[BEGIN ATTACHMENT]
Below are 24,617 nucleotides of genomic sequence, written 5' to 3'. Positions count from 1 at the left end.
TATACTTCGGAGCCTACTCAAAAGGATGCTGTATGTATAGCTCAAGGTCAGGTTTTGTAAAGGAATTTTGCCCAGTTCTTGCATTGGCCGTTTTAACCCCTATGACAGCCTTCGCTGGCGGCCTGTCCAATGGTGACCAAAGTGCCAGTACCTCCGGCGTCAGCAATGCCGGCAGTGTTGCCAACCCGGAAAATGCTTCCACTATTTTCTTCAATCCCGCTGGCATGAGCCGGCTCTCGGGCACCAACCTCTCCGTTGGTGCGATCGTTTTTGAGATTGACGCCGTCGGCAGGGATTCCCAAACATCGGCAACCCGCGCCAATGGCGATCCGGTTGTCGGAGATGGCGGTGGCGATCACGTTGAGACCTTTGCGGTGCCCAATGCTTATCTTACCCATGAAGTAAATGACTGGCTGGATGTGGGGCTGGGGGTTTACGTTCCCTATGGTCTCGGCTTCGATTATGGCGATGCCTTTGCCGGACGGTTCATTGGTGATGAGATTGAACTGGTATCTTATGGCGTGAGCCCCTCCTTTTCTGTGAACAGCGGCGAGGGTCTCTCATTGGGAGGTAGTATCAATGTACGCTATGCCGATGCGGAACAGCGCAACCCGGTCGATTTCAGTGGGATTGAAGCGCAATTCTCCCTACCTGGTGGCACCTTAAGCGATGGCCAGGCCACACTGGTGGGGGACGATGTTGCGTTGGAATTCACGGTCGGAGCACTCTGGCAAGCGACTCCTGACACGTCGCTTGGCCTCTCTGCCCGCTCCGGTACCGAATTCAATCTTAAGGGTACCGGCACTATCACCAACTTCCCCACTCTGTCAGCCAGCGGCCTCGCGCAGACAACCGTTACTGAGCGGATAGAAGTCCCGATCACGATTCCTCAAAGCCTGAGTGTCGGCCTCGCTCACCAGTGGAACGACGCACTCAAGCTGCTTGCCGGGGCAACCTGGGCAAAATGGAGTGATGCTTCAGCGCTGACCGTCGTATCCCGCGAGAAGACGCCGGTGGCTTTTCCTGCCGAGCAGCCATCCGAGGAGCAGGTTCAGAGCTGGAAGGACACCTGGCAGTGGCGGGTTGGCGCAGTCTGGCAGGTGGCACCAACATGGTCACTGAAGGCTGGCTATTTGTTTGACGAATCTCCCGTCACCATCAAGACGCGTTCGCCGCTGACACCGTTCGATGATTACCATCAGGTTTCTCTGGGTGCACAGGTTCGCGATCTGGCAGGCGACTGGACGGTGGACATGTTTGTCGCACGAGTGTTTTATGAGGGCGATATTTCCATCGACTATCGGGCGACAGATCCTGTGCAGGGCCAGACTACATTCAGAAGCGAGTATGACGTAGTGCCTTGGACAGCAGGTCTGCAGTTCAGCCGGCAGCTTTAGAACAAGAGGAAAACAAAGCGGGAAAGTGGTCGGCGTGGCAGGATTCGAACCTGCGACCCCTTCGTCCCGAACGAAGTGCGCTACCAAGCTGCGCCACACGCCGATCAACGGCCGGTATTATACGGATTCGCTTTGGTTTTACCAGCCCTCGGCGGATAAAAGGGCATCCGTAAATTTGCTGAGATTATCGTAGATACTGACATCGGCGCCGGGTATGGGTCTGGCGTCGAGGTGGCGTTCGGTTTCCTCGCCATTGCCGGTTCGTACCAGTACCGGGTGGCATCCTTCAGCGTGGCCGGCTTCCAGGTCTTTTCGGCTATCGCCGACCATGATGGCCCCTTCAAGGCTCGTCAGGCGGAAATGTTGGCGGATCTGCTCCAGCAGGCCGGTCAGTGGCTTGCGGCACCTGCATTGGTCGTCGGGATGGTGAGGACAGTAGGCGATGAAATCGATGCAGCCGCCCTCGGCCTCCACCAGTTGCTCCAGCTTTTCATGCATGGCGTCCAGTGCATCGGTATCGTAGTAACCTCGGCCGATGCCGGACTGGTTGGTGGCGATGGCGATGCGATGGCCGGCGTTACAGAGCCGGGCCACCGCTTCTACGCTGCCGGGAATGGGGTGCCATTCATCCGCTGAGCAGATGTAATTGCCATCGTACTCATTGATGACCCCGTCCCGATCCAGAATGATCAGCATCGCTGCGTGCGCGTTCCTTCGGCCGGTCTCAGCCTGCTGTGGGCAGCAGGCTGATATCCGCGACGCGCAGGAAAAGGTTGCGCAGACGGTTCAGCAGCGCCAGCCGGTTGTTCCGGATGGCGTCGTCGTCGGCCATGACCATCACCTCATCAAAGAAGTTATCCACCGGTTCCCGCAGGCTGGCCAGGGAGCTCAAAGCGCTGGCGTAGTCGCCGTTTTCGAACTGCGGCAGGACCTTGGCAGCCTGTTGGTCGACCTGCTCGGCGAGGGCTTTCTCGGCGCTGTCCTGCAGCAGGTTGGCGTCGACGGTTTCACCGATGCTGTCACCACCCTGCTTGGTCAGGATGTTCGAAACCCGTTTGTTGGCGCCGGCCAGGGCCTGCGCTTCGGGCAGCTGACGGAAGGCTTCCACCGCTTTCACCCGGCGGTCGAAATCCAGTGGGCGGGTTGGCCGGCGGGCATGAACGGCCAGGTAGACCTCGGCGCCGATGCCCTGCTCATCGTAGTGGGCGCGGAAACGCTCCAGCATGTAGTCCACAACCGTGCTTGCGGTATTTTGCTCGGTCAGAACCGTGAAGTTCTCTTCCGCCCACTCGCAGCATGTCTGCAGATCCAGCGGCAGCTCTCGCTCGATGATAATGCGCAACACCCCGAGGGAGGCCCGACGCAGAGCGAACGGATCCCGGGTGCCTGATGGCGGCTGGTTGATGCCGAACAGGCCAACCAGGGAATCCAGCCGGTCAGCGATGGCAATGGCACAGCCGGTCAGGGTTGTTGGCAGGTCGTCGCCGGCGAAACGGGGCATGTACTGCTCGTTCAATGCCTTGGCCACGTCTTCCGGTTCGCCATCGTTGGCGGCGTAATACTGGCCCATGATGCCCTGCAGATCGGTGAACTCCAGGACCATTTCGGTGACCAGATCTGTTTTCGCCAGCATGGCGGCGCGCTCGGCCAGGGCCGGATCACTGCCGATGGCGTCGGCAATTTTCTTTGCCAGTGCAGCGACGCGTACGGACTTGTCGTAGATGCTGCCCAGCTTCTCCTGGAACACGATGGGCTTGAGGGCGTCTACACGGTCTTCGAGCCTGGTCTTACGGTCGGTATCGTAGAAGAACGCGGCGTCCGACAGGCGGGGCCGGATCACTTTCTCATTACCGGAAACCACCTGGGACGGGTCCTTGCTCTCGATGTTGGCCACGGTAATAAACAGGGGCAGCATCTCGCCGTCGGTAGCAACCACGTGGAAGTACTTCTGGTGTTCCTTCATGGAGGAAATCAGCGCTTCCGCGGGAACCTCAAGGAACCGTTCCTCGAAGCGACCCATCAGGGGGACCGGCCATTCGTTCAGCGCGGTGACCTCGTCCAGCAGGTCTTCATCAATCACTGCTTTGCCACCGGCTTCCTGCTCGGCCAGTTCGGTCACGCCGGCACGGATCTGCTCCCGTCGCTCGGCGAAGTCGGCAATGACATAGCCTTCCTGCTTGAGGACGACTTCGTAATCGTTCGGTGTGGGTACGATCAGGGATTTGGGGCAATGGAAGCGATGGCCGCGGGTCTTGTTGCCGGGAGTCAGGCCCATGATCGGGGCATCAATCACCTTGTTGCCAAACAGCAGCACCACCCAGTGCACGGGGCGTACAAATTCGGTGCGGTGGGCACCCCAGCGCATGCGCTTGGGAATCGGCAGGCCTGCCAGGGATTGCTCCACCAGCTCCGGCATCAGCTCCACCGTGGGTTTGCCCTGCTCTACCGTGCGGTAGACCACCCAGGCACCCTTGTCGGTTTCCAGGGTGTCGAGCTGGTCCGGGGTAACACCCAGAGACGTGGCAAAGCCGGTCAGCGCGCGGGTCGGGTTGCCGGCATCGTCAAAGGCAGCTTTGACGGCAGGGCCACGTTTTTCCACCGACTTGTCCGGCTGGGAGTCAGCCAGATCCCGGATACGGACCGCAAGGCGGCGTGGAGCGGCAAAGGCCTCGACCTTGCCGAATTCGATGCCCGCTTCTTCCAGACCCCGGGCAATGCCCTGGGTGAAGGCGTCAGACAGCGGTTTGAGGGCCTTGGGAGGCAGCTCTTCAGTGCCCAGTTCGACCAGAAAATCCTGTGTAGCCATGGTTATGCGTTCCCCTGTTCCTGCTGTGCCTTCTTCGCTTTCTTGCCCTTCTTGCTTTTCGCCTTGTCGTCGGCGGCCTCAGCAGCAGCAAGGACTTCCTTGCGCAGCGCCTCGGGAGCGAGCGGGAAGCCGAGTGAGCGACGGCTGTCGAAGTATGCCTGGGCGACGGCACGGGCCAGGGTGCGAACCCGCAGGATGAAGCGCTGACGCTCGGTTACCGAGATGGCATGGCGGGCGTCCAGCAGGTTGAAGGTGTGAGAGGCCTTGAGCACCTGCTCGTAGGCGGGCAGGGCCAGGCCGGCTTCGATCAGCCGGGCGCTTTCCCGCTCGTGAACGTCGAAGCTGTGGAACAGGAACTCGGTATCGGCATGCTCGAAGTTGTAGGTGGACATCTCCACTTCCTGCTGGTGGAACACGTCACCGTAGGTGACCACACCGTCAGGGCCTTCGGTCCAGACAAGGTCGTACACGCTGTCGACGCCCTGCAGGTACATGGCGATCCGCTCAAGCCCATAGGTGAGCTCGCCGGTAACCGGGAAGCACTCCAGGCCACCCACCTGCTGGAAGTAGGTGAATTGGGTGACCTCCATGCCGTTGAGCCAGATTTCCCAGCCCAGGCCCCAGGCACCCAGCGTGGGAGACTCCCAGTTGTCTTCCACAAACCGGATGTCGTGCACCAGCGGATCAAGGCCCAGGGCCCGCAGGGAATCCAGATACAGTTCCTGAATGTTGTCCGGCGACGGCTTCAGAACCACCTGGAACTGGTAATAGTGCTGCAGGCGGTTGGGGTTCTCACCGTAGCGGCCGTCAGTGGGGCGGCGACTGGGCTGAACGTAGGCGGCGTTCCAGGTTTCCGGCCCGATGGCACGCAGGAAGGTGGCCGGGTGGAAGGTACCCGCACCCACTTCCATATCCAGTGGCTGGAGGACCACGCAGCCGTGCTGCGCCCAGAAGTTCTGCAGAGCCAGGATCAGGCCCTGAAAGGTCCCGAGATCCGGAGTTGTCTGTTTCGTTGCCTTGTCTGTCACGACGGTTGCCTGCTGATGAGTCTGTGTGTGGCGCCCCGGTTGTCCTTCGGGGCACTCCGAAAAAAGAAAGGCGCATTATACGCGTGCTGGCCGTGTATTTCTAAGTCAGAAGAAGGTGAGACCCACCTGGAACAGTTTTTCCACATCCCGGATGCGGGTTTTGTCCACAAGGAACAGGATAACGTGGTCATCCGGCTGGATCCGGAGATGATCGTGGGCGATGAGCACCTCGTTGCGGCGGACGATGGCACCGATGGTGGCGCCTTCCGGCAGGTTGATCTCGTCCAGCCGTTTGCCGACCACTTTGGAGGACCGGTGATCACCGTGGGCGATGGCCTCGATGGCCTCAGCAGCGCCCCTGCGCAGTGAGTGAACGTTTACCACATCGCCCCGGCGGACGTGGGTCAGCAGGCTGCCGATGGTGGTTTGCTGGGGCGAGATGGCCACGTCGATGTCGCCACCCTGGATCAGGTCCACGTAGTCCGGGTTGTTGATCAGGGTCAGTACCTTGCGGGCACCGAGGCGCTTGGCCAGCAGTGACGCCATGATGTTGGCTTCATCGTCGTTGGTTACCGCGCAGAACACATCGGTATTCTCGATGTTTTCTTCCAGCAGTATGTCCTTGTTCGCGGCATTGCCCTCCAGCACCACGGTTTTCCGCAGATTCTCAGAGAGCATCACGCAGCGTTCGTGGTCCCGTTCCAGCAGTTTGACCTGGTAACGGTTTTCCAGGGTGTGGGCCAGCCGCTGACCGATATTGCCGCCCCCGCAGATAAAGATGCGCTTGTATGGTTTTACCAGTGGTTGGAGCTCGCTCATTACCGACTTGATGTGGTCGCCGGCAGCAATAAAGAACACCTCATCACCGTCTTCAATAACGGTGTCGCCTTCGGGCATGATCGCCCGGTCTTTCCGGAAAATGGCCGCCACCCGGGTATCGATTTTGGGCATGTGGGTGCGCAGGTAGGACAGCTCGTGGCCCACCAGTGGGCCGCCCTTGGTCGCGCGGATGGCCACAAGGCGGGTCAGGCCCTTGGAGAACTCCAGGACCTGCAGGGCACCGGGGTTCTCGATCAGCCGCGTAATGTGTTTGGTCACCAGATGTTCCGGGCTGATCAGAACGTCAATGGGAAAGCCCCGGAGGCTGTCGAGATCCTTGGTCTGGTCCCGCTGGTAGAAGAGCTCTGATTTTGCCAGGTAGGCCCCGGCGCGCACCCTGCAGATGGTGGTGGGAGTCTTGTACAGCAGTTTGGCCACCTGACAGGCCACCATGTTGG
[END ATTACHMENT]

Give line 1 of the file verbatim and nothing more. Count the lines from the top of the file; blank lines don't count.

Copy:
Below are 24,617 nucleotides of genomic sequence, written 5' to 3'. Positions count from 1 at the left end.